Growing Pains and Possibilities

Planning for Growth in Your Family Foundation

Let’s imagine a typical family foundation started by Mom and Dad in order to make charitable contributions each year to a small constellation of nonprofits in their community.

Fast-forward a couple of decades and Mom and Dad have achieved more financial success than they ever expected. While undertaking their estate planning, they have ascertained that even after they take care of their children and grandchildren, there will be a substantial amount left from their holdings to donate to the foundation. In fact, Mom and Dad anticipate that upon their death, the foundation’s assets will increase from $3 million (their current value) to approximately $40 million. They realize, however, that this eventual windfall will come with some planning challenges: What should a foundation do when, almost overnight, their assets jump dramatically? How should board members plan for such an event and carry Mom and Dad’s foundation into the future?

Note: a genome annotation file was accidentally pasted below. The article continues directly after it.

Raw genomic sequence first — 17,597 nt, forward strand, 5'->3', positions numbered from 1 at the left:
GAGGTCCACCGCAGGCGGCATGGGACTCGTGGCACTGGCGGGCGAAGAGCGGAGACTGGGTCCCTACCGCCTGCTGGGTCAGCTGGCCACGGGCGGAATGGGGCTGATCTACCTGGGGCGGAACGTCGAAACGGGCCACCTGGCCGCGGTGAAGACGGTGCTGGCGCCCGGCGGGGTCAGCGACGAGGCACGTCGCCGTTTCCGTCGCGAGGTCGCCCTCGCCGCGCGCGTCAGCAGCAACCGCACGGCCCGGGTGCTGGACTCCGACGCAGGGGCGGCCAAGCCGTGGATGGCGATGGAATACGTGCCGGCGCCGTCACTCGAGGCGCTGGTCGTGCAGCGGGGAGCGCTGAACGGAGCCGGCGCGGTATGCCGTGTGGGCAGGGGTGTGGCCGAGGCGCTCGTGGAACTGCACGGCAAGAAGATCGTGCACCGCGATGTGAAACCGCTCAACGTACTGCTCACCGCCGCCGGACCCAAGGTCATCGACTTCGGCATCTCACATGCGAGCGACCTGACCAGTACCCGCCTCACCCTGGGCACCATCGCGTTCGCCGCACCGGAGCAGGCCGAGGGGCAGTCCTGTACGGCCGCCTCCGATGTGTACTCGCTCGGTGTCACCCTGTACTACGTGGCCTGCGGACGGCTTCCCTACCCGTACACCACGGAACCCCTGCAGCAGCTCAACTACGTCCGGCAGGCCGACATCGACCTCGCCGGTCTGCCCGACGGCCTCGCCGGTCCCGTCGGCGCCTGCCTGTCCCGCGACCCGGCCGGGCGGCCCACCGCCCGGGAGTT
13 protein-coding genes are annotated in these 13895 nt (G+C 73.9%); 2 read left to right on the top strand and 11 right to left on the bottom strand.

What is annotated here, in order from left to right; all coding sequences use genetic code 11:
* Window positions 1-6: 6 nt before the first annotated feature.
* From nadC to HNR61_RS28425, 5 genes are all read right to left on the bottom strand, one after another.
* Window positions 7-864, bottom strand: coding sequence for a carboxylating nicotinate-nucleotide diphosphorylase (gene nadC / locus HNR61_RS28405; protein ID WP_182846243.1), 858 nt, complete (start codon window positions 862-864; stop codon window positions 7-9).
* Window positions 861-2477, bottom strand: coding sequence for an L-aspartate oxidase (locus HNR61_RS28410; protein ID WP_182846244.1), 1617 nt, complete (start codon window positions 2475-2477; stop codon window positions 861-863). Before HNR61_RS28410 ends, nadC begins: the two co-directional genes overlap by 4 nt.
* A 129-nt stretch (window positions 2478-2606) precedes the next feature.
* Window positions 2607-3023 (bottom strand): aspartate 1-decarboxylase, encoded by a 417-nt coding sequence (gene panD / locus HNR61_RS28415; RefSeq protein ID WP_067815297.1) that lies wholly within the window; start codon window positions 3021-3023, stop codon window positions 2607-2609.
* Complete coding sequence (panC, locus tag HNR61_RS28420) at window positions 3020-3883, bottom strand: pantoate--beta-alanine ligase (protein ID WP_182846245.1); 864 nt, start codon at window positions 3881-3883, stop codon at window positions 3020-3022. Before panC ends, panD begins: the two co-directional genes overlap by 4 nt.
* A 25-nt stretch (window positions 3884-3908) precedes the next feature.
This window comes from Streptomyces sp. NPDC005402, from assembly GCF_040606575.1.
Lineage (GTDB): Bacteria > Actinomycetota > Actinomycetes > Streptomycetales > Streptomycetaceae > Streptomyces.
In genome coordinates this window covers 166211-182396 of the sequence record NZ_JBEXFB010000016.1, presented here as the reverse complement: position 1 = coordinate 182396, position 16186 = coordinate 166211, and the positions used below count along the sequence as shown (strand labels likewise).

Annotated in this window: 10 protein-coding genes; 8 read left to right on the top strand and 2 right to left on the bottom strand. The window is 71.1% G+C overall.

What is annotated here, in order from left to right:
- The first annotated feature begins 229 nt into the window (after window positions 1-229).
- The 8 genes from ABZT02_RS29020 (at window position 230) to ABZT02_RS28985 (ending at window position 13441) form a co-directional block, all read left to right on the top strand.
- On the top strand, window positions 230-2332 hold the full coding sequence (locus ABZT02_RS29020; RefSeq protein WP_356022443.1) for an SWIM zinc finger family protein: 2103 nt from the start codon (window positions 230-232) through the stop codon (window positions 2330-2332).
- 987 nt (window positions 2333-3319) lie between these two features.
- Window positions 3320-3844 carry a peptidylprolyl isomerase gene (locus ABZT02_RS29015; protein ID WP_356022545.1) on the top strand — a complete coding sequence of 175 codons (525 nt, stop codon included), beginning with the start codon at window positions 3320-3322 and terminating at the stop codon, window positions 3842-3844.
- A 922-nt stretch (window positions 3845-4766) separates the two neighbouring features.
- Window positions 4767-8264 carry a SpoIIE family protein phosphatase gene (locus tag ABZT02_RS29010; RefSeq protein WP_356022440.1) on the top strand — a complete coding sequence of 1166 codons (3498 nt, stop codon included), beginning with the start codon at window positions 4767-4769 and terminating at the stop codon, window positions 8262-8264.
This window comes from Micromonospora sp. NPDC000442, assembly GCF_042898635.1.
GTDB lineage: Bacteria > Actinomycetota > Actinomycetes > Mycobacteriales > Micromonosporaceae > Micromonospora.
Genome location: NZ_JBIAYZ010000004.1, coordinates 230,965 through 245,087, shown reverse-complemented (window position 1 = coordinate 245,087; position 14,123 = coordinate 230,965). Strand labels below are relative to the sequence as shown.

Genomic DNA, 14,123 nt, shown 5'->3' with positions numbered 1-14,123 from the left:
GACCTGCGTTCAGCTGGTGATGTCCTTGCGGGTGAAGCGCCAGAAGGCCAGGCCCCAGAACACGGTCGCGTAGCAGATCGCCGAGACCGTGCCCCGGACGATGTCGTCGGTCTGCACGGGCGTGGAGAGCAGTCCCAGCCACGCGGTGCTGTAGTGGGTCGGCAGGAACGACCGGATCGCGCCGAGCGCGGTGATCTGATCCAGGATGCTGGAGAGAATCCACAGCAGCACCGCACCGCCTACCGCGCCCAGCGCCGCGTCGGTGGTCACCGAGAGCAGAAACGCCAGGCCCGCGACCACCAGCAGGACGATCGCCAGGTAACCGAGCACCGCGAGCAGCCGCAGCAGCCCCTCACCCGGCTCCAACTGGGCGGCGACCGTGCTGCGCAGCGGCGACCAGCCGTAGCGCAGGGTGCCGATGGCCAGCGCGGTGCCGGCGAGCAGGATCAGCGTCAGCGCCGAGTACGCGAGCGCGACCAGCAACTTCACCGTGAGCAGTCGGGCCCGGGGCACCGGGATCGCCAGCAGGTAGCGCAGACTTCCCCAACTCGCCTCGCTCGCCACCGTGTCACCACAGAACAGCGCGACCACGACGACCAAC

In addition to receiving assets resulting from testamentary plans, there are other reasons why foundation assets might grow quickly. A family might sell a closely held business and decide to dedicate some or all of the proceeds to their foundation. Alternatively, a family may have other assets that they wish to contribute in order to reduce their tax liability, such as real estate or low-cost basis stock. Any of these events can change the fundamentals of foundation operations and need to be planned for well in advance.

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